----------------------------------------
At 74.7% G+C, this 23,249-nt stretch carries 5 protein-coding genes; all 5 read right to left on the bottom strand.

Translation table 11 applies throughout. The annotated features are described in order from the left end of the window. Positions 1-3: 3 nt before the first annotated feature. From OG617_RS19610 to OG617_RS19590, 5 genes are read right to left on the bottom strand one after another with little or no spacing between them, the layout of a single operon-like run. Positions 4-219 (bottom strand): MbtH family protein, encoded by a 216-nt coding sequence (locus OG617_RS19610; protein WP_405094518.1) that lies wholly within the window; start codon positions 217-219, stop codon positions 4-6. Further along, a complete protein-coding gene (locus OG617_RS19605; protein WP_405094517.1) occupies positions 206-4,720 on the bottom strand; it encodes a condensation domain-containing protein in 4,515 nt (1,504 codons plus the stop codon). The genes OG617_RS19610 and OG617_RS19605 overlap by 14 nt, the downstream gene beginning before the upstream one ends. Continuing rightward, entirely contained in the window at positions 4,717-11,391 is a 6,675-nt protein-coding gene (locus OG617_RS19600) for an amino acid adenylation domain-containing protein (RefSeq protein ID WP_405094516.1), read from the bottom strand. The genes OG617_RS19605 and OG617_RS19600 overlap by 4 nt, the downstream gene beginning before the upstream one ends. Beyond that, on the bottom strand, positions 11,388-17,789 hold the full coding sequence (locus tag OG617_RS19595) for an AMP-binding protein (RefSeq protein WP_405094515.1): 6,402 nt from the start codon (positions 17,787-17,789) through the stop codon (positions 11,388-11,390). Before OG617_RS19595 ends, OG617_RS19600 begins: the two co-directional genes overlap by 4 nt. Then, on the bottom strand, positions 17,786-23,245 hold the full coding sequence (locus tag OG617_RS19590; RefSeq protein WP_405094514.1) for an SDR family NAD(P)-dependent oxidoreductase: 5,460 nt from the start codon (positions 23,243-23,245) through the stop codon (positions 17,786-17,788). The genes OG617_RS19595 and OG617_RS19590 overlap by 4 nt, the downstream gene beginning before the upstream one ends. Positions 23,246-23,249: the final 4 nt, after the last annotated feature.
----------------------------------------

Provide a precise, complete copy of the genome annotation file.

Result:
At 74.7% G+C, this 23,249-nt stretch carries 5 protein-coding genes; all 5 read right to left on the bottom strand.

Translation table 11 applies throughout. The annotated features are described in order from the left end of the window. Positions 1-3: 3 nt before the first annotated feature. From OG617_RS19610 to OG617_RS19590, 5 genes are read right to left on the bottom strand one after another with little or no spacing between them, the layout of a single operon-like run. Positions 4-219 (bottom strand): MbtH family protein, encoded by a 216-nt coding sequence (locus OG617_RS19610; protein WP_405094518.1) that lies wholly within the window; start codon positions 217-219, stop codon positions 4-6. Further along, a complete protein-coding gene (locus OG617_RS19605; protein WP_405094517.1) occupies positions 206-4,720 on the bottom strand; it encodes a condensation domain-containing protein in 4,515 nt (1,504 codons plus the stop codon). The genes OG617_RS19610 and OG617_RS19605 overlap by 14 nt, the downstream gene beginning before the upstream one ends. Continuing rightward, entirely contained in the window at positions 4,717-11,391 is a 6,675-nt protein-coding gene (locus OG617_RS19600) for an amino acid adenylation domain-containing protein (RefSeq protein ID WP_405094516.1), read from the bottom strand. The genes OG617_RS19605 and OG617_RS19600 overlap by 4 nt, the downstream gene beginning before the upstream one ends. Beyond that, on the bottom strand, positions 11,388-17,789 hold the full coding sequence (locus tag OG617_RS19595) for an AMP-binding protein (RefSeq protein WP_405094515.1): 6,402 nt from the start codon (positions 17,787-17,789) through the stop codon (positions 11,388-11,390). Before OG617_RS19595 ends, OG617_RS19600 begins: the two co-directional genes overlap by 4 nt. Then, on the bottom strand, positions 17,786-23,245 hold the full coding sequence (locus tag OG617_RS19590; RefSeq protein WP_405094514.1) for an SDR family NAD(P)-dependent oxidoreductase: 5,460 nt from the start codon (positions 23,243-23,245) through the stop codon (positions 17,786-17,788). The genes OG617_RS19595 and OG617_RS19590 overlap by 4 nt, the downstream gene beginning before the upstream one ends. Positions 23,246-23,249: the final 4 nt, after the last annotated feature.